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  1. Great post. You’re writing for people who write fiction, but the advice is similar to what I give my clients, who write business books. Style should be transparent. If a reader notices the style, he or she is not engaged with the content. In business books that means stories and studies that inspire the reader to say, “Hmmm, that’s interesting” or, even better, “Wow! I can use that!”

  2. Great post, Jeff. I think you got this bang-on. There’s also an excellent book on how the brain perceives story titled ‘Wired For Story’ by Lisa Cron. I highly recommend it for all writers, fiction & non-fiction.

    1. I heard Lisa speak and participated in a focus group a few years ago just before her book came out. It was fascinating and eye-opening. if a book can stimulate a rush of adrenaline, it’s powerful and IRRESISTIBLE!

  3. This is an interesting article. As a book reviewer, I cringe at head hopping, misplaced modifiers, and “show, don’t tell” violations to name a few. And as an author, I try to avoid these faux pas and trust my editor to catch any I missed. But I agree that if the story doesn’t engage the reader, it doesn’t matter how well it was written. That said, I’m going to continue trying to accomplish both.

    1. Absolutely, Florence. As I said in the post, I still use all the elements of craftsmanship I think are important and effective. And I’m paying most attention to those craft practices that contribute to reader engagement. For instance, I think “telling” is boring, while “showing” is engaging, so I’m doubly serious about eliminating the former now.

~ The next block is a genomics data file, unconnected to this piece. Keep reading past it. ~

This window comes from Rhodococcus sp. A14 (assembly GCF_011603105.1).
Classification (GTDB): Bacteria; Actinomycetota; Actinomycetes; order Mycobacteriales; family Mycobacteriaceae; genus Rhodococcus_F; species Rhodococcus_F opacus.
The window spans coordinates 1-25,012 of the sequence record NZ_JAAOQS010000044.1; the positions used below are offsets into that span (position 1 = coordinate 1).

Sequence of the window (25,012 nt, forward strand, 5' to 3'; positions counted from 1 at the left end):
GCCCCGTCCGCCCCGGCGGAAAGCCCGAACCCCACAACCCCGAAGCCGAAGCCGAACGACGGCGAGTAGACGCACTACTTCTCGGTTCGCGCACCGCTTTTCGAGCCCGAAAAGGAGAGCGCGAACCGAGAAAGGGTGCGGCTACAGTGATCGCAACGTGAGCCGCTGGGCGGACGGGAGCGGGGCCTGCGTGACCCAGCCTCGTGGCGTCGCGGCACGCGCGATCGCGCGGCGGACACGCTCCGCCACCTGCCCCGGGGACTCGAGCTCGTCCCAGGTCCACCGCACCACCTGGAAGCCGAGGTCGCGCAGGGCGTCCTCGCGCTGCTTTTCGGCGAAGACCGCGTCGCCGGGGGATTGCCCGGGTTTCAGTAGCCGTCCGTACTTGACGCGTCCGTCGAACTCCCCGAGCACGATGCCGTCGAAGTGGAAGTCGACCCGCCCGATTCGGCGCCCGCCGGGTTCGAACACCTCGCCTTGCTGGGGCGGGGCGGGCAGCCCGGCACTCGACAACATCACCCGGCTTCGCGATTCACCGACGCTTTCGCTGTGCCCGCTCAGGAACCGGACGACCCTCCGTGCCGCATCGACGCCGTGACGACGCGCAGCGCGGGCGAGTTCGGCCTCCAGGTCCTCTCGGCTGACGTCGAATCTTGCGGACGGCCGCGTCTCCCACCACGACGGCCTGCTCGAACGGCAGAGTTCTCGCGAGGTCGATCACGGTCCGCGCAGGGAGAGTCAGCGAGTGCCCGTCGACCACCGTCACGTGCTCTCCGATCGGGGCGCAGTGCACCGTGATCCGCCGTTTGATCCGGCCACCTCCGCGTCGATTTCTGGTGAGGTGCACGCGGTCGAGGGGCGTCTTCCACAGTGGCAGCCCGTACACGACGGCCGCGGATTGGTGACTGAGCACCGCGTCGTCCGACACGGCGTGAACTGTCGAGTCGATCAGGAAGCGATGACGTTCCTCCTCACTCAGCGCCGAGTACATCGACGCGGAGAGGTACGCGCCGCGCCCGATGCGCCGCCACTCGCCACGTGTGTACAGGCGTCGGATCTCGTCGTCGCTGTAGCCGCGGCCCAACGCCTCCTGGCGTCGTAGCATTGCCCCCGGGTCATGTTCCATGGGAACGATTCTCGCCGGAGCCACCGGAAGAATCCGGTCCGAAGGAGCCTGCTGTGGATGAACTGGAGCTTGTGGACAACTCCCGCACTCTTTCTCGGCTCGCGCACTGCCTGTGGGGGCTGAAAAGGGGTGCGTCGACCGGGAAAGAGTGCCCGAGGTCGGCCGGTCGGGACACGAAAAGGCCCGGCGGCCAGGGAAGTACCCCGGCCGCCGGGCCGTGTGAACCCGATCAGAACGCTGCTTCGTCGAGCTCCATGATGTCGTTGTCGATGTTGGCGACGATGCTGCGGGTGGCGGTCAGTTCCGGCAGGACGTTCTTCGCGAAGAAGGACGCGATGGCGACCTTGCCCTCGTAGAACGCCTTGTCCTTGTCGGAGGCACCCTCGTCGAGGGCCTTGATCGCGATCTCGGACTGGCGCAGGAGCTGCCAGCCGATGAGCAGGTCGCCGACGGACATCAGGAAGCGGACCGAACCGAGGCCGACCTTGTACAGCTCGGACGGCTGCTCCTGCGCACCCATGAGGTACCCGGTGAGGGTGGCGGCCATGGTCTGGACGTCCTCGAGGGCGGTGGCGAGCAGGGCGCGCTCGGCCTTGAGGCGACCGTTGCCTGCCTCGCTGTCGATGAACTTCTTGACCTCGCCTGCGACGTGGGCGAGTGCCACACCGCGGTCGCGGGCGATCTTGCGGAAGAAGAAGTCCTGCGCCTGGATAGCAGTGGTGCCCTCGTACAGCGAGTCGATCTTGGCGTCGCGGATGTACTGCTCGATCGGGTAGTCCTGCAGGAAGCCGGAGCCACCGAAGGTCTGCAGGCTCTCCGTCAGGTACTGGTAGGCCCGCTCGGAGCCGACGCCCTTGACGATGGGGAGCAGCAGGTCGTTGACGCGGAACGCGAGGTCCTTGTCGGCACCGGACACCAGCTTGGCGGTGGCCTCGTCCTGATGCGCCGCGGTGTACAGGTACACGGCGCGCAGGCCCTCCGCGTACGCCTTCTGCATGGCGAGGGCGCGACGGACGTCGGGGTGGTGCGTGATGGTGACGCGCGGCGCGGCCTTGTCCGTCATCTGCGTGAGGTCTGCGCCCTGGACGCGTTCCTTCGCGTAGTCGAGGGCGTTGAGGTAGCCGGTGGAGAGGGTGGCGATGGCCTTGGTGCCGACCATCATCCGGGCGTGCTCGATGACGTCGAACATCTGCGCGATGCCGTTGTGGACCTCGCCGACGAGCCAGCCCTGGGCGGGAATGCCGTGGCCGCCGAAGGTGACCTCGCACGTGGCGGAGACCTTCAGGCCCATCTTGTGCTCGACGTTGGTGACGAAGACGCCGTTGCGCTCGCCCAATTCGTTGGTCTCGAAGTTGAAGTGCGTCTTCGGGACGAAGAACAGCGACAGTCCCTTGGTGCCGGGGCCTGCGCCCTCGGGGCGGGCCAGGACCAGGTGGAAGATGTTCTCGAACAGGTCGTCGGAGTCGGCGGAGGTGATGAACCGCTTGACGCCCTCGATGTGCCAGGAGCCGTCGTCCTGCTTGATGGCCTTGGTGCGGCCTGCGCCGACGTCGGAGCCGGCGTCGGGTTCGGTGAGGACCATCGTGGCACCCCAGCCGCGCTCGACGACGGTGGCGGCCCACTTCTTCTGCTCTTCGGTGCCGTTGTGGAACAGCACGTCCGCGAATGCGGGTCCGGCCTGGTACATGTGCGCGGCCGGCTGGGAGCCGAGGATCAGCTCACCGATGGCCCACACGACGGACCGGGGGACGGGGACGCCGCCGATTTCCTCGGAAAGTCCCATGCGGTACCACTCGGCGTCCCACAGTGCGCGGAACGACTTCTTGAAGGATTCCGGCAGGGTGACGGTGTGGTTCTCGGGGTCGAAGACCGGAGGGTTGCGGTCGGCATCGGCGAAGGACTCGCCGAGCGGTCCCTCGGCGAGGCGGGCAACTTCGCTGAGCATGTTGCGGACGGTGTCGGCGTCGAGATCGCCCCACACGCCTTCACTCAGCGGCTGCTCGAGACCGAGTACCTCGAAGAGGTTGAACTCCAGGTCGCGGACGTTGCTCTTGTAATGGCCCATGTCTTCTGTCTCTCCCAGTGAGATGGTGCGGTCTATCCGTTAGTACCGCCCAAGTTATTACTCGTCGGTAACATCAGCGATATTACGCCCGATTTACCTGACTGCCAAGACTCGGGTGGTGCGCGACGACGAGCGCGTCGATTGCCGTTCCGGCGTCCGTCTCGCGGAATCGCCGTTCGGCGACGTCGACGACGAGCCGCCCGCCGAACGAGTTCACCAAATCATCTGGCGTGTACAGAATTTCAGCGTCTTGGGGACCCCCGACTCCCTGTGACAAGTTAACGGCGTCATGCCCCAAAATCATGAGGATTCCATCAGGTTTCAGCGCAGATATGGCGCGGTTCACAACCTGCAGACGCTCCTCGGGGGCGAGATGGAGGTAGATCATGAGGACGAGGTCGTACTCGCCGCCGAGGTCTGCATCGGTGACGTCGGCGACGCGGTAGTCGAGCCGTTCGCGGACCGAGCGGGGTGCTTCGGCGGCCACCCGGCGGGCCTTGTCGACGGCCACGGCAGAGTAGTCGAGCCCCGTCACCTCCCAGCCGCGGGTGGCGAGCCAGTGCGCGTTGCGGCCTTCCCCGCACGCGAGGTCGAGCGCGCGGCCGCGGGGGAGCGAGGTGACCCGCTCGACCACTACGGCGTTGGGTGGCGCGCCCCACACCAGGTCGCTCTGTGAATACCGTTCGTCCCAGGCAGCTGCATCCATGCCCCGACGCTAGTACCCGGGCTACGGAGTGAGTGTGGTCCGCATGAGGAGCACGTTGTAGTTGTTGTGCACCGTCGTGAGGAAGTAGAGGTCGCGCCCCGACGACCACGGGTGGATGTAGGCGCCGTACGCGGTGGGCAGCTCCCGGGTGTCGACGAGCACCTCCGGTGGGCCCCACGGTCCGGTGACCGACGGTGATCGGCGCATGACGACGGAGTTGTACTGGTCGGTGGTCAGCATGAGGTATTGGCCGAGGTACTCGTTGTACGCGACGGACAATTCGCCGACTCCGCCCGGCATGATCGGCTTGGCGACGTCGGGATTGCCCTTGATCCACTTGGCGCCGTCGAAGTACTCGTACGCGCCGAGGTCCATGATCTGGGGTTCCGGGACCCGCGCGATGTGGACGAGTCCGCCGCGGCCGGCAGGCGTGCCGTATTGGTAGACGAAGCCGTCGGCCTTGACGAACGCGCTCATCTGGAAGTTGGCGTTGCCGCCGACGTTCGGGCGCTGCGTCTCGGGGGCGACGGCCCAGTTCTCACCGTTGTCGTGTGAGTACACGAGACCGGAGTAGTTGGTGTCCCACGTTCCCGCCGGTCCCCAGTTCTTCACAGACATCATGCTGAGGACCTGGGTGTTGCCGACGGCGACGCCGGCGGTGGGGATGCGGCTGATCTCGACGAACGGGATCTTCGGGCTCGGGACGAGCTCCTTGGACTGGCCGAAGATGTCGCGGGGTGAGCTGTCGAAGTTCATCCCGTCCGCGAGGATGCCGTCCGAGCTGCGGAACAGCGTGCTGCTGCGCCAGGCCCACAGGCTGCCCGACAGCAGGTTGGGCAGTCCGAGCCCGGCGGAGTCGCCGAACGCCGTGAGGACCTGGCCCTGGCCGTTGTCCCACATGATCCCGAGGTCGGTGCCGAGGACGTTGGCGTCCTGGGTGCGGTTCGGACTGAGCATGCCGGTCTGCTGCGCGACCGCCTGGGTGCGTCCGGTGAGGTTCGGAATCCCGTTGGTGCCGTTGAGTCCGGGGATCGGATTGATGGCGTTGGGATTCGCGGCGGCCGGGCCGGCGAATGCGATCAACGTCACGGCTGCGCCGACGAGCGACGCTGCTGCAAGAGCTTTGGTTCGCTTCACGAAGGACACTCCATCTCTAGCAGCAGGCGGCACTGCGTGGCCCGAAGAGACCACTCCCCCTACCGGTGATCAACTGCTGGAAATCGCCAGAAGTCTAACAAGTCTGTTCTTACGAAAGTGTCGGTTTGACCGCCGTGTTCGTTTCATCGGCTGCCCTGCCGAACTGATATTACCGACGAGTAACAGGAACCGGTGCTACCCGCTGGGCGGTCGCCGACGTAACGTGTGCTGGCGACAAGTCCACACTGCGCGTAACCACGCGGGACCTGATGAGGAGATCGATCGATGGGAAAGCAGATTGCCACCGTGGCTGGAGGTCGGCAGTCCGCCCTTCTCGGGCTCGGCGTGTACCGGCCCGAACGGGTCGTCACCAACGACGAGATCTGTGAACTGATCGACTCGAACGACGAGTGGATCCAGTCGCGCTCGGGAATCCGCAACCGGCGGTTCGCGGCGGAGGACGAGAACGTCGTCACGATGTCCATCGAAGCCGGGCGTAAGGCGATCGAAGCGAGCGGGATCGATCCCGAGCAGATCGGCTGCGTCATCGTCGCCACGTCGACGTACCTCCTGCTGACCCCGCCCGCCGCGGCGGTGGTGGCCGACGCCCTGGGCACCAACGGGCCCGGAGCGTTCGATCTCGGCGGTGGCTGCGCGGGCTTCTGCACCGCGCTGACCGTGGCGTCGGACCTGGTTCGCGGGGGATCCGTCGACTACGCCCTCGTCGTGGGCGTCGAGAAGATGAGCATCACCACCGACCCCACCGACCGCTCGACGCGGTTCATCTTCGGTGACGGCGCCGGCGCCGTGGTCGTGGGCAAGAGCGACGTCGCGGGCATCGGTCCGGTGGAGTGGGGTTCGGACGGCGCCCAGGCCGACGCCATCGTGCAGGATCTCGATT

4. Hi Jeff,

    When are we going to see this as an ebook?

    I’d also like to learn what are the differences in writing for certain target audiences. For example, Tom Clancy was one of the few modern bestselling authors with a predominantly male audience. I’d like to hear your thoughts on this subject.

    1. Having read this great article just now I immediately checked Google Play and have now downloaded the book onto my Android Nexus 7 – looking forward to reading it!

        1. Thanks, Jeff, for sharing this terrific info. I’m sure readers are going to be tuning in to this post a lot for a long time to come. It’s so enlightening!

  5. The difficulty writers have is that we view everything from that point of view. Even when we read for pleasure, we recognize craft. We can’t help it.

    Readers, on the other hand, have only story. It either works for them or it doesn’t. They don’t care about adverbs or any of the rest.

    I read books and blog posts on improving my craft. I try to make every story better than the one before just because I want to give every novel my best effort.

    But at the end of the day, I’ll take the moderately well crafted novel that connects with readers over one that’s extremely well crafted but doesn’t connect. After all, the point is to connect with readers.

    Not to impress my fellow writers.

    I love your post, Jeff, but it all boils down to one thing.

    Well, okay, two.

    Know your reader.

    Give her what she wants.

  6. Spot on, Jeff! And you know, all those craft tricks we learn do help us with our story. I just started with a new writers group, and they looked over some material for me. When I started correcting those passive expressions and “ly’s” I was amazed how much more engaging the paragraphs become.